This works best with a large rectangle, but you might be able to finagle a similar look from a triangular shawl. The key here is asymmetry: One half of the shawl hangs straight down from the shoulder and over the arm, the other is thrown across the body at a diagonal. This looks fabulous with a simple dress – add tights and boots for winter wear – but could also work with skinny jeans and a thin sweater.

scarf2-682x1024

Image source

This is the tie I see used most often for blanket scarves, but you fold them into a triangle before tying so it’ll work great with triangular shawls. Since wearing a scarf or shawl this way places a ton of fabric right near your face and neck, I’d recommend wearing your hair up and doing fitted clothes all over if you can.

blanket scarf 1

Image source

Yep, belting giant scarves is a thing right now. The addition of a duster or long blazer makes this look feel less overwhelming. Also make sure to use a medium or thin belt – wide belts tend to look odd over huge scarves. I’ve seen belted scarves over maxi dresses, but personally prefer the look with jeans as shown here.

1_thumb2

Image source

OK fine, this is a ruana. But consider the other elements – heeled ankle boots, slim boyfriend jeans, fitted top – and swap in a large shawl.

54bc2044681a3_-_hbz-05-donni-charm-v-88555264

Image source – tutorial there, too

This is some pretty advanced scarf-wearing, but I think it might look a little less funky with two scarves of the same color. Or even in the same color range. Click the link above for a tutorial on the tie. This is cute with the jacket and button-front, but could also work with a sweater dress and boots or a simple sweater and jeans.

Hopefully some of these will work for both hand-knit scarves and shawls! Need more ideas? For a cornucopia of scarf-tying inspiration, check Mai Tai’s Picture Book.

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Lovely Links: 1/22/16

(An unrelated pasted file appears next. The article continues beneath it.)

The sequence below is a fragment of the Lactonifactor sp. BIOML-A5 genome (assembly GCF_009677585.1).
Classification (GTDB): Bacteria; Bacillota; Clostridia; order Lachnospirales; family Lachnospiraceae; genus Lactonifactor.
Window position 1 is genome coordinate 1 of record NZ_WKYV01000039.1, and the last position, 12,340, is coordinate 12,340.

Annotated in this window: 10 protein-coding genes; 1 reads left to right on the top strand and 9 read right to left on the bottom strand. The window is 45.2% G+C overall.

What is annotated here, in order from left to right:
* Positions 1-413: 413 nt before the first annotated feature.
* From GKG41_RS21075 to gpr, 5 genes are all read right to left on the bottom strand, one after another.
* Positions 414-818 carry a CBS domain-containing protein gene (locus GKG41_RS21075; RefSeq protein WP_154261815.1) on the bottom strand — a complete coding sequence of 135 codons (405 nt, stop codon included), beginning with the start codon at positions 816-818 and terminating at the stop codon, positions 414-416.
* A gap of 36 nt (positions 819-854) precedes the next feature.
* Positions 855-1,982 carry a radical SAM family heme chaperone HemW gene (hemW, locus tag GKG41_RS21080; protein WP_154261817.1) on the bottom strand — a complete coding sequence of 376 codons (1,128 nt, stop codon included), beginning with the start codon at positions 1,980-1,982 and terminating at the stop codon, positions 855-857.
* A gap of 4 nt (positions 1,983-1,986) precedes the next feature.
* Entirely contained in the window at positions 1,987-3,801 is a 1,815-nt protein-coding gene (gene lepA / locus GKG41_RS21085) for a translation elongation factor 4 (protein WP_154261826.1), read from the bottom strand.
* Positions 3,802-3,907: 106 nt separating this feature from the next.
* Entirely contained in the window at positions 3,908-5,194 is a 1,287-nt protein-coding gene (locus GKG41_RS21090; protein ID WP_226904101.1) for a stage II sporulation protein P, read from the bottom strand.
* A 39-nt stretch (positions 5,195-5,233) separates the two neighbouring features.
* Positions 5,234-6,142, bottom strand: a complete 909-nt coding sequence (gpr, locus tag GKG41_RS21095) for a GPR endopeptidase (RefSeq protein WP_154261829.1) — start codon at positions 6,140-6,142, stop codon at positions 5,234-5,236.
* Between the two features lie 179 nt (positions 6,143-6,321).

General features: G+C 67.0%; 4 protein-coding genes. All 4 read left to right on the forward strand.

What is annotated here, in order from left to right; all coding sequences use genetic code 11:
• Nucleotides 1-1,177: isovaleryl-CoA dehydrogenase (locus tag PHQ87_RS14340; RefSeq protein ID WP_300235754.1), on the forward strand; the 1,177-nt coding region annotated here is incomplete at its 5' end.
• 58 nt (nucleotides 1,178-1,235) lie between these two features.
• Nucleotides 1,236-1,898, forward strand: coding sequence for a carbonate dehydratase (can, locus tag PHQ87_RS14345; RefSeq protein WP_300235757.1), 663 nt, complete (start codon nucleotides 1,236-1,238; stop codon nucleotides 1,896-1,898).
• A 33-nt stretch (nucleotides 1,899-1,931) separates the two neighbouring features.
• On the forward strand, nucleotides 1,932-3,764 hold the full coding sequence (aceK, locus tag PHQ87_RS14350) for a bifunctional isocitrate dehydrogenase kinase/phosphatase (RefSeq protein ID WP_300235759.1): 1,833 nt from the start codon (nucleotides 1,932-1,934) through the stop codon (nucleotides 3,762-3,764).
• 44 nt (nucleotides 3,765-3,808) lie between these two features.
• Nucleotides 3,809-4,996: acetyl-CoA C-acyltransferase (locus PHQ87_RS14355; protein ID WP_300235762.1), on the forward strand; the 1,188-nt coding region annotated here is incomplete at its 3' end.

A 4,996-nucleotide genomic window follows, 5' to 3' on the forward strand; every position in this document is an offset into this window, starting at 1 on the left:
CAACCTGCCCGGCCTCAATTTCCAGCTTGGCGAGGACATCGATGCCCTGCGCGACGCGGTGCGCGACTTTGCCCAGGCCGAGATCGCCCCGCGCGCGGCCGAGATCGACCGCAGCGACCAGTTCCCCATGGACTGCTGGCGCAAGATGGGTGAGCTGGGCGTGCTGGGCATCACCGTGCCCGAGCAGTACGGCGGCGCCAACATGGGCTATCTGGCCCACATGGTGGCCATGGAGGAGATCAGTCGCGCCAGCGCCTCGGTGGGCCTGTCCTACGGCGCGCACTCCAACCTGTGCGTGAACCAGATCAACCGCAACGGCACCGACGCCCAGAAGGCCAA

Weekly Kitty:

simonuptop

First seen on Instagram

Jane pairs a tweedy top with a leather midi skirt – love the results.

This video shows how plastic bottles are recycled into textiles (via YLF).

Blogger and designer Rommy creates handbags, headbands, and bowties that look remarkably like sugary treats. Donut purse, anyone?

Stephanie is ever so elegant in her pale gray maxi dress. Also looking Goddess-like: Beck in black and jewels.

Kjerstin addresses the complex question, “How can you love and accept your body if you’re also trying to change it?

“The New York Consumer Affairs Board recently conducted a study titled ‘From Cradle to Cane: The Cost of Being a Female Consumer’ that tells us something we all kind of already knew from browsing the CVS and Rite Aid razors: women’s products cost more than similar products for men.”

Anh styles her ruana with understated elegance.

Don’t mind me, I’ll just be sitting over here lusting after this Prairie Underground dress.

Brilliant: How to Groom Without Grooming Products

On About.com I shared info on some of spring’s best designer collaborations and talked about when to consider replacing your clothes.

Love the details on Rochelle’s bodycon bordeaux dress – that drape back is stellar.

Fabulous local designer Samantha Rei is opening a studio in the North Loop, and holding a sample sale/open house this weekend!

“Slenderness is part of the beauty standard for most cultures. But part of the reason the pressure to be thin in East Asian culture is so suffocating is because it’s assumed to be a natural given. Terms like ‘Asian-metabolism’ and ‘Asian skinny genes’ point toward the expectation that being slender comes effortlessly (and biologically) for people of Chinese, Taiwan, Japanese, Korean descent.” (Disordered eating discussed)

Katha mixes red, black, and a happy houndstooth dress into this fun winter outfit.

Now that’s a world I’d like to see.

I worked with designer Jenni to create a mixed metal version of her Cone Spiked Necklace. We both loved the results. A lot.

An (Abridged) History of Red Lipstick (This is my favorite – in shade 44.)

Totally stealing this idea: Olive jacket, white pants, and black shoes and top to bracket and complete the look. Fantastic.

On GoDaddy, I wrote about what the “exposure” pitch means to freelancers.

“… being on a diet is like being in a bad relationship. Diets lure you in with the promise of great things. Diets are unkind and tell you that you’re lazy, ugly, and have no self-control, but you don’t notice, because diets disguise this unkindness as care for you and your well-being. Diets cause you to withdraw from other aspects of your life, such as spending time with friends and family … But, perhaps most significantly, diets are scary to give up, because the idea of being without them is terrifying.”

**Disclosure: Actions you take from the hyperlinks within this blog post may yield commissions for alreadypretty.com. See Already Pretty’s disclosure statement for more details. Sustainable options are either used, handmade, made in the U.S., artisan made in non-sweatshop conditions, or made using sustainable/fair trade practices.